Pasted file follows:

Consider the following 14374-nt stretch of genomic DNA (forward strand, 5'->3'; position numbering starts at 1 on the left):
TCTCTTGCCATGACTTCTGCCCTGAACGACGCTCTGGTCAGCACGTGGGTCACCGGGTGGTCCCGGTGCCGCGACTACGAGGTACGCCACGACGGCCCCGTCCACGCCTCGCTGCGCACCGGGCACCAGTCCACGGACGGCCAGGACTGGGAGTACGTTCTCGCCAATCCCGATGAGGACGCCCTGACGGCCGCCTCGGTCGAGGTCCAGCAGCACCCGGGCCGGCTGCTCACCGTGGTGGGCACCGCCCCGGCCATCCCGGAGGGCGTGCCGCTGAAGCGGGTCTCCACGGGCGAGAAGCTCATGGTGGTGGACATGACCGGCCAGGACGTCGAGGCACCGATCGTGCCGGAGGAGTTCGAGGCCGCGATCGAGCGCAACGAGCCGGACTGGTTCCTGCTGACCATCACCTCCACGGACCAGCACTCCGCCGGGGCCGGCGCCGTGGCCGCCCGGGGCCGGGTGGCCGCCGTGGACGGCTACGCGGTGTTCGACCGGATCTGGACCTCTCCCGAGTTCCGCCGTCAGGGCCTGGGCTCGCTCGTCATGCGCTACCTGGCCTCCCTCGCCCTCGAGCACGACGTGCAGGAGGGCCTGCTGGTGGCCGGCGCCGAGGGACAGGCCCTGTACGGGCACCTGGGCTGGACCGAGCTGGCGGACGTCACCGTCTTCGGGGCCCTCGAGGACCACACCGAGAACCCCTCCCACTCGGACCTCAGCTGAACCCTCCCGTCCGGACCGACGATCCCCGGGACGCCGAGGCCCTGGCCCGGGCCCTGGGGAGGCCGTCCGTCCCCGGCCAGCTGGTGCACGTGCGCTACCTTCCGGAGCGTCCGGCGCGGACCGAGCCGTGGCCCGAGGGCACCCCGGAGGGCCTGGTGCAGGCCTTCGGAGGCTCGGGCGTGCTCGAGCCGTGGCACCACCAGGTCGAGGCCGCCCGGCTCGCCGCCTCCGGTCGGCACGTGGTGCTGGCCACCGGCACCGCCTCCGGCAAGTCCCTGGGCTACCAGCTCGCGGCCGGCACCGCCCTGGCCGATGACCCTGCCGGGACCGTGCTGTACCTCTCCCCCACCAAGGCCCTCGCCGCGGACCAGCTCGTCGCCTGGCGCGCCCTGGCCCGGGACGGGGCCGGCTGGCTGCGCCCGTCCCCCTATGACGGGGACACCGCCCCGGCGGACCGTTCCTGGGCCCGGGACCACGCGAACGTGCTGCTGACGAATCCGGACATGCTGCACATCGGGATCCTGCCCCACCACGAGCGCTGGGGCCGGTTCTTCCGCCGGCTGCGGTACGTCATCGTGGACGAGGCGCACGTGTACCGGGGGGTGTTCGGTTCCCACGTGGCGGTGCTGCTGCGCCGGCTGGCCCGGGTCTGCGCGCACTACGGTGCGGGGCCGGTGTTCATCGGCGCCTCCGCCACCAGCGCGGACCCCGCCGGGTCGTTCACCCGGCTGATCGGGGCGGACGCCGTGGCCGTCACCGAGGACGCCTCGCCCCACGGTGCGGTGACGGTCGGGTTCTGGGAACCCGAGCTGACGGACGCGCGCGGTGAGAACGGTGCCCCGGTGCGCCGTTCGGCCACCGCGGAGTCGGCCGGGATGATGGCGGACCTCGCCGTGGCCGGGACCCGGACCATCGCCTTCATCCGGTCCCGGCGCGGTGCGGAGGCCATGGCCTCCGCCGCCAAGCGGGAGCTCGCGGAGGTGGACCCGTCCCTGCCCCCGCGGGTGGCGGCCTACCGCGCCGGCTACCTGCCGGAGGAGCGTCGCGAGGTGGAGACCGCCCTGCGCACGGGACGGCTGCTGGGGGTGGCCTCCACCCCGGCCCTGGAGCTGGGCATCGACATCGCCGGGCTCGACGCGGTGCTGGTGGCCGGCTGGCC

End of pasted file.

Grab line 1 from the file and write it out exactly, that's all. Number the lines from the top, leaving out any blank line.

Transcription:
Consider the following 14374-nt stretch of genomic DNA (forward strand, 5'->3'; position numbering starts at 1 on the left):